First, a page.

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Leggy Anthurium Seedlings

As the seedlings become a young plant they often become leggy and will lean to the side, as they become top heavy. When this happens, you will notice there are a lot of air roots sitting above the soil. It is at this stage, that I like to do a re-pot for a few reasons.

Growing Anthurium from seed is a fantastic way to grow your collection and have extra plants to sell or swap… or just to have a sea of the same stunning plant. Whatever your reason for growing from seed, there is always some maintenance that will need to be done along the way.

As the seedlings become a young plant they often become leggy and will lean to the side, as they become top heavy. When this happens, you will notice there are a lot of air roots sitting above the soil (see below). It is at this stage, that I like to do a re-pot for a few reasons.

Anthurium Mag, Forgetii X Betty Sang Seedling has become leggy and laying across the soil.

Reasons for re-potting the seedling are…

Purely cosmetic. The plant just looks better standing, with its leaves flowing to the side.

General Plant Health. I have noticed I have lost more seedlings and had more issues, when they are leggy and leaning over.

More root growth. Most seedlings will have a root system growing out of the base of the stem. (See the picture below) The air roots sitting above the soil have the potential to become more roots. The more roots your plant grows, the more stable and healthy your plant will become. See all of the emerging air roots on the pictured plant and consider how many new roots will potentially grow once the plant is placed deeper below the soil. Of course they will probably grow down into the soil, in time. But why wait?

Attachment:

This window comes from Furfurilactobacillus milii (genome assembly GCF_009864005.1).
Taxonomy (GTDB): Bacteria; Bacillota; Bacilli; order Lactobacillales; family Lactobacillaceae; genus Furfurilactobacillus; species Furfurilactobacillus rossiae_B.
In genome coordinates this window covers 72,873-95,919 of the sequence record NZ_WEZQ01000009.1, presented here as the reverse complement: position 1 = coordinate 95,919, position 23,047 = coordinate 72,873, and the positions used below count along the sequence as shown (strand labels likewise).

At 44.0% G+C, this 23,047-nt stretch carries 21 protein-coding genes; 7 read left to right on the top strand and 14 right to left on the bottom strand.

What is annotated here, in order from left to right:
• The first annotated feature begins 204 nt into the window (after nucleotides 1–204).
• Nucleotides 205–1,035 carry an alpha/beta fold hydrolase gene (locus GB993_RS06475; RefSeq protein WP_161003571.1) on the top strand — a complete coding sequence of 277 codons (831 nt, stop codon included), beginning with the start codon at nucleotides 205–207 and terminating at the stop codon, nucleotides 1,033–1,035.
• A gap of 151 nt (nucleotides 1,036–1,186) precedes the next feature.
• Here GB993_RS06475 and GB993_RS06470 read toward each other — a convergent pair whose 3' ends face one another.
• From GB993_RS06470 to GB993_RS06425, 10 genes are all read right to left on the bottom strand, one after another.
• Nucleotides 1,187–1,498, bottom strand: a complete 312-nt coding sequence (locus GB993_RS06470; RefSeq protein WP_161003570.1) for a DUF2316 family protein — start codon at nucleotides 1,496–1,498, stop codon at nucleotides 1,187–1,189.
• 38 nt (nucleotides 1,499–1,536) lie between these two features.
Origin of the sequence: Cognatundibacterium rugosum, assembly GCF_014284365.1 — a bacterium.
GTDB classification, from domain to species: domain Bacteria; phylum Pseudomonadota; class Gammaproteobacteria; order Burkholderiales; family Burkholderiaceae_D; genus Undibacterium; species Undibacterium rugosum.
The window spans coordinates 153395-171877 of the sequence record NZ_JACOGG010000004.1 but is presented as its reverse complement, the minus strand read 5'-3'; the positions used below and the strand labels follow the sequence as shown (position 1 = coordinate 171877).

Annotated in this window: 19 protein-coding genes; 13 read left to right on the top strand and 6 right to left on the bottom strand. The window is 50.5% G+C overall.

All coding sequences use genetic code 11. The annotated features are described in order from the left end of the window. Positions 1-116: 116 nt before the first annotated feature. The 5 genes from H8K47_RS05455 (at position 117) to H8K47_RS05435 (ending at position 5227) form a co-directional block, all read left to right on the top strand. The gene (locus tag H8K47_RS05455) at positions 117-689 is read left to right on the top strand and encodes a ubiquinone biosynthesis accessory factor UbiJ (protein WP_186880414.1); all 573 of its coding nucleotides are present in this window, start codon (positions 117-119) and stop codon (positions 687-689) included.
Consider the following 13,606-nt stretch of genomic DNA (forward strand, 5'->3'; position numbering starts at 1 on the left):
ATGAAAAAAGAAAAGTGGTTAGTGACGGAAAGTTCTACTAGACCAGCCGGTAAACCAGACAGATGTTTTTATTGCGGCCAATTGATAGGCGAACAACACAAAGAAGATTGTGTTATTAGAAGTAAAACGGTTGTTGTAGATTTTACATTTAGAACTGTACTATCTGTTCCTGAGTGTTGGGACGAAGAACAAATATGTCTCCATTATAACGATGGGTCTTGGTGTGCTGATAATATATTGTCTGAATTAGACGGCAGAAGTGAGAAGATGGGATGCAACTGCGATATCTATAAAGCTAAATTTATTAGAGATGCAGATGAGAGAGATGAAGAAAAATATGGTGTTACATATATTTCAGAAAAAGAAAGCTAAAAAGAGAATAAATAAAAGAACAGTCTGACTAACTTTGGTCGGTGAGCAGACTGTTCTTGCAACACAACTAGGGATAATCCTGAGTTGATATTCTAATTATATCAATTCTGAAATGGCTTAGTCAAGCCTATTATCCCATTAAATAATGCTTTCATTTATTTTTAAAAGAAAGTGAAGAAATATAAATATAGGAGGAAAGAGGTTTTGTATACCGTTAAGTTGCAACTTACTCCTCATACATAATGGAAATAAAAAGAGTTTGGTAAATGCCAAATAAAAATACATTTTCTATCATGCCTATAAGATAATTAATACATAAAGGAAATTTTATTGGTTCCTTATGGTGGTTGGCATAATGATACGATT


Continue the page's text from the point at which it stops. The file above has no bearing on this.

Anytime you re-pot your Anthurium, you are upsetting the root system that is there and could potentially shock the plant. This time, you do not have to increase the pot size, or replace the soil, unless it is needed. I simply just remove the plant from the pot and soil with the end result being that it is re-planted, just at a deeper level and a bit of maintenance.

I always assess the current growth and health of the plant. If there is any sign of root rot or bugs, I will deal with this as the situation requires.

I then remove any leaves that sit low on the stem and will likely have the petiole sitting under the soil. It will likely rot anyway. Then as I get ready to re-plant, I decide how deep I want the plant to be sitting in the soil.

With the plant I am working on here, I remove the bottom leaf and then replant with all of the air roots under the soil. It may seem drastic, but there are at least 7 air roots there that could become new roots. That is a big bonus for the plant, when they become part of the root system.

This advice I offer, is what works for me, and is not intended as anything but an opinion. Any maintenance you do to your plants, is done at your own risk

The final result. It may seem extreme, but it will pay off in the end.

Always finish your re-pot with some slow release fertiliser and a drink of half strength liquid fertiliser to prevent shock. Then continue loving it as you did before!

You will notice that once a re-pot is completed, it will look like the plant has taken a big step backwards in its development. Don’t feel too discouraged, the plant will benefit in the long run. Below is another plant from the same batch of seeds (Anthurium Magnificum, Forgetii X Betty Sanguineum) that went through the same process a few months prior.

This plant (Anthurium Magnificum, Forgetii X Betty Sanguineum) from the same seed batch, received the same treatment a few months prior.

As you can see from the plant above, the setback from removing lower leaves and a re-pot of a leggy anthurium seedling, is only temporary. This plant has bounced back and then some, in the few months between. Its root system is healthy and full. It’s winter now and the plant is still growing, despite sitting in a cabinet at about 16-18deg (60-64F) over winter.

So be brave and have a go.

Thanks for reading and happy growing. Xx

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